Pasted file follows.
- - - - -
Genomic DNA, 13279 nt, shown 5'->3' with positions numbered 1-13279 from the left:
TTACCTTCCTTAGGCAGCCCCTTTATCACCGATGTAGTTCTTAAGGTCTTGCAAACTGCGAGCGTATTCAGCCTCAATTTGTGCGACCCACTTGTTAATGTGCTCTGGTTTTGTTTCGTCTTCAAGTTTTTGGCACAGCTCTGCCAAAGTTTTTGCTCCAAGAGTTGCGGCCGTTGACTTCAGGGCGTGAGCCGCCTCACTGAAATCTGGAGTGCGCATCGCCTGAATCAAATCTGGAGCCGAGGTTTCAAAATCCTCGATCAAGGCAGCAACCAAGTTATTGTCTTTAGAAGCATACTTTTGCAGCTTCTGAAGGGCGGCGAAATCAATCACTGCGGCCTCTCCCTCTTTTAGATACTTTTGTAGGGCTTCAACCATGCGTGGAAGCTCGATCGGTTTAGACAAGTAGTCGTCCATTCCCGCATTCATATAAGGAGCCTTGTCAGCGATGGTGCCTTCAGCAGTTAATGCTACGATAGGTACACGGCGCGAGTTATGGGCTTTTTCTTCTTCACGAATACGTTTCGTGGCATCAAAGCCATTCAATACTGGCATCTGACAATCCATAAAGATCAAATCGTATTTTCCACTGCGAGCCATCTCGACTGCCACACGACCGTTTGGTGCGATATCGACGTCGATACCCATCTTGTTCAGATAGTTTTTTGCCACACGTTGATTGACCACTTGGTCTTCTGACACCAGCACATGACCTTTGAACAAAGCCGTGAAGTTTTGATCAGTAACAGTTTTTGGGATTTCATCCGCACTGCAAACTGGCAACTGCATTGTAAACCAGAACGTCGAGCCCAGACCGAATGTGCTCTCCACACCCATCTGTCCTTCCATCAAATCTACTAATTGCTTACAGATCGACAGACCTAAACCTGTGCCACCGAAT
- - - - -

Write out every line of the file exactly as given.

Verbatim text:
Genomic DNA, 13279 nt, shown 5'->3' with positions numbered 1-13279 from the left:
TTACCTTCCTTAGGCAGCCCCTTTATCACCGATGTAGTTCTTAAGGTCTTGCAAACTGCGAGCGTATTCAGCCTCAATTTGTGCGACCCACTTGTTAATGTGCTCTGGTTTTGTTTCGTCTTCAAGTTTTTGGCACAGCTCTGCCAAAGTTTTTGCTCCAAGAGTTGCGGCCGTTGACTTCAGGGCGTGAGCCGCCTCACTGAAATCTGGAGTGCGCATCGCCTGAATCAAATCTGGAGCCGAGGTTTCAAAATCCTCGATCAAGGCAGCAACCAAGTTATTGTCTTTAGAAGCATACTTTTGCAGCTTCTGAAGGGCGGCGAAATCAATCACTGCGGCCTCTCCCTCTTTTAGATACTTTTGTAGGGCTTCAACCATGCGTGGAAGCTCGATCGGTTTAGACAAGTAGTCGTCCATTCCCGCATTCATATAAGGAGCCTTGTCAGCGATGGTGCCTTCAGCAGTTAATGCTACGATAGGTACACGGCGCGAGTTATGGGCTTTTTCTTCTTCACGAATACGTTTCGTGGCATCAAAGCCATTCAATACTGGCATCTGACAATCCATAAAGATCAAATCGTATTTTCCACTGCGAGCCATCTCGACTGCCACACGACCGTTTGGTGCGATATCGACGTCGATACCCATCTTGTTCAGATAGTTTTTTGCCACACGTTGATTGACCACTTGGTCTTCTGACACCAGCACATGACCTTTGAACAAAGCCGTGAAGTTTTGATCAGTAACAGTTTTTGGGATTTCATCCGCACTGCAAACTGGCAACTGCATTGTAAACCAGAACGTCGAGCCCAGACCGAATGTGCTCTCCACACCCATCTGTCCTTCCATCAAATCTACTAATTGCTTACAGATCGACAGACCTAAACCTGTGCCACCGAAT